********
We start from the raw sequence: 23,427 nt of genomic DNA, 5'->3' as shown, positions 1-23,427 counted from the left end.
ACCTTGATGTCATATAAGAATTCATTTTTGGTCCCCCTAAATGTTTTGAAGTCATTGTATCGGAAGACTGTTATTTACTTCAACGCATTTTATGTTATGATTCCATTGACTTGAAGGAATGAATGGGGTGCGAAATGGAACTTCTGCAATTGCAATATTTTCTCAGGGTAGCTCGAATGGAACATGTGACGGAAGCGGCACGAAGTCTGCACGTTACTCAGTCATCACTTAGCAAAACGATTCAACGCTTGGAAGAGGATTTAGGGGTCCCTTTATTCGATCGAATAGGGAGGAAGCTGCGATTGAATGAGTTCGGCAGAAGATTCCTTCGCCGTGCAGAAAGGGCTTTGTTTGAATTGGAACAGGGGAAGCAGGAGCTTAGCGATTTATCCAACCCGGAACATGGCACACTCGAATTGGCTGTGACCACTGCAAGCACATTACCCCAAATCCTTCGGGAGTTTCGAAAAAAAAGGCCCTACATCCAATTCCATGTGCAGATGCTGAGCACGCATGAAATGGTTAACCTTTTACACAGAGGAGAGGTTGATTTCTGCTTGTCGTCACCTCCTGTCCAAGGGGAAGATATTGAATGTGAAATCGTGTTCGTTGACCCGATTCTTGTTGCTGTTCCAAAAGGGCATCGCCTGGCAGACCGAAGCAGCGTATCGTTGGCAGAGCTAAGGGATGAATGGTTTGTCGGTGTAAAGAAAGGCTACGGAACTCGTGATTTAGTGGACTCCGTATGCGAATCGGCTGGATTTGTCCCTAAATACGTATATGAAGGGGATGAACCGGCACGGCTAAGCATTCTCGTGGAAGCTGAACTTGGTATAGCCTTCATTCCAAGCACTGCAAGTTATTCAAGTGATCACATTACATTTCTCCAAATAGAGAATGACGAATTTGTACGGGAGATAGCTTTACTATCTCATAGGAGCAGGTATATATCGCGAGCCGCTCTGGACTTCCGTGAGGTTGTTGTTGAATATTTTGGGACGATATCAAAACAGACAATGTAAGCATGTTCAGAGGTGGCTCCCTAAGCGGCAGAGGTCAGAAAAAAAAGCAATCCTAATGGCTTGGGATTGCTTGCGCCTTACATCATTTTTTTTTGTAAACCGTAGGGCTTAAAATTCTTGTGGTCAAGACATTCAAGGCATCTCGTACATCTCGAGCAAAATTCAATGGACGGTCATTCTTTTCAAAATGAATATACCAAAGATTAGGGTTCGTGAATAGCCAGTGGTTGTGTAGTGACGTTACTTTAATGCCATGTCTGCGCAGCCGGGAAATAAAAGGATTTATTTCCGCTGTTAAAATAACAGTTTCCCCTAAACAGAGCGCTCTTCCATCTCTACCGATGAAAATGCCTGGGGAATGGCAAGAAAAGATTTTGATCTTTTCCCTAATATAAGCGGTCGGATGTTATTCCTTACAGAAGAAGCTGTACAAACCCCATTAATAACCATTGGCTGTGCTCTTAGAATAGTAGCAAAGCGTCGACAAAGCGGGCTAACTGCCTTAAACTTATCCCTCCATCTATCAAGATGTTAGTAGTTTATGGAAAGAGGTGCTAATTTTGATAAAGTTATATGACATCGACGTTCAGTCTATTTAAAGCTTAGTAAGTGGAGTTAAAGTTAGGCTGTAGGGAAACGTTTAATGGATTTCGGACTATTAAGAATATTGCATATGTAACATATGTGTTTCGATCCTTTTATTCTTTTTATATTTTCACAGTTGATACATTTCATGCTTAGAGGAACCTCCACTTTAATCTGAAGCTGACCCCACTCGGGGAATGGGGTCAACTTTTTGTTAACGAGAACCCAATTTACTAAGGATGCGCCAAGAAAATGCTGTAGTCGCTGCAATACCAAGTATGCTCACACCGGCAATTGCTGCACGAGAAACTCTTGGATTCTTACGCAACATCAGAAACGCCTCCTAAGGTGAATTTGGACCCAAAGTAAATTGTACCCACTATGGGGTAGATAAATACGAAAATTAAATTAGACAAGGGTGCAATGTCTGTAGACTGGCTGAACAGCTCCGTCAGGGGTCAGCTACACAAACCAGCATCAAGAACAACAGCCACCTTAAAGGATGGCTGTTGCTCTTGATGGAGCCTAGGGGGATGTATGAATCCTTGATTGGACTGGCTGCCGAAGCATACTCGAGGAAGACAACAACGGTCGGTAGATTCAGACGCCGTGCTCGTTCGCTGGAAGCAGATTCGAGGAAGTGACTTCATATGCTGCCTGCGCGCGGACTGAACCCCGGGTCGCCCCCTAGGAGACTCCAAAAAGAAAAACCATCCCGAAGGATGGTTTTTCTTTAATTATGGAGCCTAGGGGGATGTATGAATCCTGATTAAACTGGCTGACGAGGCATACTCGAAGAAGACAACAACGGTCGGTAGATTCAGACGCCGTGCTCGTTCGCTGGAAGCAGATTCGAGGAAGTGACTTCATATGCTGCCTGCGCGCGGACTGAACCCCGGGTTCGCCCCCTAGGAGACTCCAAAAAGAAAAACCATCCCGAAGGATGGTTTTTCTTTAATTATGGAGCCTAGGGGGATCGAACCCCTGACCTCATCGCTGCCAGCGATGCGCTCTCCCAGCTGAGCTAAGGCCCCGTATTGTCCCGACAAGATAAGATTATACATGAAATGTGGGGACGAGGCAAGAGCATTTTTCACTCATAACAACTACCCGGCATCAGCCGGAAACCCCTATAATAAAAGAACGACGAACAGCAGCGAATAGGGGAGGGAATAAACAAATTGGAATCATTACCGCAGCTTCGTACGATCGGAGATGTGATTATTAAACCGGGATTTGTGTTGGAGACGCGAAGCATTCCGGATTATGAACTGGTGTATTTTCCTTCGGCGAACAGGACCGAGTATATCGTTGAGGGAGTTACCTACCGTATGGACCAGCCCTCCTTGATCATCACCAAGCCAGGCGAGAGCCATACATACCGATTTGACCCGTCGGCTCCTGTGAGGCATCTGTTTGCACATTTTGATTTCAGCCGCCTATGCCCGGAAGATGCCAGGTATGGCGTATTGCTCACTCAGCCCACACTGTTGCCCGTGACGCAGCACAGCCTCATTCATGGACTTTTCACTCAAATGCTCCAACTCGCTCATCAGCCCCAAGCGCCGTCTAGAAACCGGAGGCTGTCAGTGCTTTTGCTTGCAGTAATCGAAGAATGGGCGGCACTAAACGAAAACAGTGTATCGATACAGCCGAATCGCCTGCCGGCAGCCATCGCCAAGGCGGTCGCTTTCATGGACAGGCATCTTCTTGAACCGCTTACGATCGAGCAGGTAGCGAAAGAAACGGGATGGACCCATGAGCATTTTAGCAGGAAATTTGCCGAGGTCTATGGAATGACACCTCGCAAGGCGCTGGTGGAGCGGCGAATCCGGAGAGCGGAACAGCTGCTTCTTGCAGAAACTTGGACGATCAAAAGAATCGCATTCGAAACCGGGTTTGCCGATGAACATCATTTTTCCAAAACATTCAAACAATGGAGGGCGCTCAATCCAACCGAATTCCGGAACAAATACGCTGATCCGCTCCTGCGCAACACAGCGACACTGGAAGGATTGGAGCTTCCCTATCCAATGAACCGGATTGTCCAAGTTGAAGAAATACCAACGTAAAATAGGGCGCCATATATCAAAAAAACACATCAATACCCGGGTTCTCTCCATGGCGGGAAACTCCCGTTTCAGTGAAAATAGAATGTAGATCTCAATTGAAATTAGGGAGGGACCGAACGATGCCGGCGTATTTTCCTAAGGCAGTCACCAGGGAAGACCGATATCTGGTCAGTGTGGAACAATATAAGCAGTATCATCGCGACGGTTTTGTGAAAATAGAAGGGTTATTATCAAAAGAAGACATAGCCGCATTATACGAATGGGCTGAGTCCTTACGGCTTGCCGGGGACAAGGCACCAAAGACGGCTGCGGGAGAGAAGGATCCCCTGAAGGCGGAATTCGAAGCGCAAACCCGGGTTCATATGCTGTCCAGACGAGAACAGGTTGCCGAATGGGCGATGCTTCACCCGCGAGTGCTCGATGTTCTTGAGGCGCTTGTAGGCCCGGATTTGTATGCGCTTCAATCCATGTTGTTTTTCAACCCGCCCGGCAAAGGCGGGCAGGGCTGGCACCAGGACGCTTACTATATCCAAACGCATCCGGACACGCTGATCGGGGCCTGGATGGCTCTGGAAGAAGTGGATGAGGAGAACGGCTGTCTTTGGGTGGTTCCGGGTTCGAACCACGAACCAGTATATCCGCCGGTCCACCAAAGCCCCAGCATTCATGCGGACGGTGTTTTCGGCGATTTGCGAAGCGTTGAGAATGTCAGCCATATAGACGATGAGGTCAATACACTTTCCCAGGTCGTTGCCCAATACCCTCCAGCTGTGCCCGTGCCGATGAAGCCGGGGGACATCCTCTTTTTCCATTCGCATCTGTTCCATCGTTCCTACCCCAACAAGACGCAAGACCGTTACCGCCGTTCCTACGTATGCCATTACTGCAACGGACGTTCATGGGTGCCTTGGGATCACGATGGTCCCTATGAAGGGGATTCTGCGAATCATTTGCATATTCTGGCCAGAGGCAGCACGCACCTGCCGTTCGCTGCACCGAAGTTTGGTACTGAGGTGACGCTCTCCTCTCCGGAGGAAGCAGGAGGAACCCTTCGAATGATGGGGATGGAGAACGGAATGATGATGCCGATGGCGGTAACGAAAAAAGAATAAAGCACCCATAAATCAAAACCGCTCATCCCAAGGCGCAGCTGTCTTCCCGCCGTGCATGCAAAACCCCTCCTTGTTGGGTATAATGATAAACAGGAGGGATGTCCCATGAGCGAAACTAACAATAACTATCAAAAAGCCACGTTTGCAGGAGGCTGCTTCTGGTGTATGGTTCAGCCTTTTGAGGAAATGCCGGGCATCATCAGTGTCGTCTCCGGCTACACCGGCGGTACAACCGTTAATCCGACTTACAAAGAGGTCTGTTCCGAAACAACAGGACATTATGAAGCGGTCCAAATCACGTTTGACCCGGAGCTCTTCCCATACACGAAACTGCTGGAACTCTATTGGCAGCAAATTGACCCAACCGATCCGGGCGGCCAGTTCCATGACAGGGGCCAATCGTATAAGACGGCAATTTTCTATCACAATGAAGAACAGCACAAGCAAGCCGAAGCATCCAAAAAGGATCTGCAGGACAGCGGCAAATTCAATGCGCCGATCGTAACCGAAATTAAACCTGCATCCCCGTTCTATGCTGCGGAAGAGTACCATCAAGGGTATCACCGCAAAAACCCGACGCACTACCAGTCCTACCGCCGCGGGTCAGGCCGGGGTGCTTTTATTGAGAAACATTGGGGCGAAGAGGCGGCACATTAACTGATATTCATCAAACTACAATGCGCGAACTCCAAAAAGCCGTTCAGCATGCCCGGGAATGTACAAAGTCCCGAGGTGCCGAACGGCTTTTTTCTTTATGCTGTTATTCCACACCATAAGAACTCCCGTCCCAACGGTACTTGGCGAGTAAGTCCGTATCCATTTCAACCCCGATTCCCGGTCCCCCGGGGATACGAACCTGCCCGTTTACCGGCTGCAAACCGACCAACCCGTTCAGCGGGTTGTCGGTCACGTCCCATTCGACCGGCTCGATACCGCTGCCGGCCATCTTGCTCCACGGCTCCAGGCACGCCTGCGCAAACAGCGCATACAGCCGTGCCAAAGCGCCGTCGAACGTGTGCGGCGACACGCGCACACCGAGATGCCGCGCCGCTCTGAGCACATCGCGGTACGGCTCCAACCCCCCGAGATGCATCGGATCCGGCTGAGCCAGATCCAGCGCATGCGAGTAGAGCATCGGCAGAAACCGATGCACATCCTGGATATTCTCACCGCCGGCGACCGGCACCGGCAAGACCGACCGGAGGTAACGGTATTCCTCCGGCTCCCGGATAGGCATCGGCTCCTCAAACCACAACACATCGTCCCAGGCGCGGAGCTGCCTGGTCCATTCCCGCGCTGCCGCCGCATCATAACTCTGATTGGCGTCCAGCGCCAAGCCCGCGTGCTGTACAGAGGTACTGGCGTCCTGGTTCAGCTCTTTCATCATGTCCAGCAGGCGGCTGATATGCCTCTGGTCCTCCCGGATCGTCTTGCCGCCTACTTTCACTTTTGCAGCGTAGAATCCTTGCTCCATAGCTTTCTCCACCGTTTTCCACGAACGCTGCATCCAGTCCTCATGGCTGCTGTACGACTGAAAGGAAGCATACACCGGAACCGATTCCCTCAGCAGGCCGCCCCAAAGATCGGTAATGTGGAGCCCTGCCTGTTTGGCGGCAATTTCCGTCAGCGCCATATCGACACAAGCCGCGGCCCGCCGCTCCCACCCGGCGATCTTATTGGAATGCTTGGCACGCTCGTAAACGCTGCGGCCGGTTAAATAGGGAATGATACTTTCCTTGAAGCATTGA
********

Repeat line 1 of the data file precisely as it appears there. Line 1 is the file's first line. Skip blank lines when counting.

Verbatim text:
We start from the raw sequence: 23,427 nt of genomic DNA, 5'->3' as shown, positions 1-23,427 counted from the left end.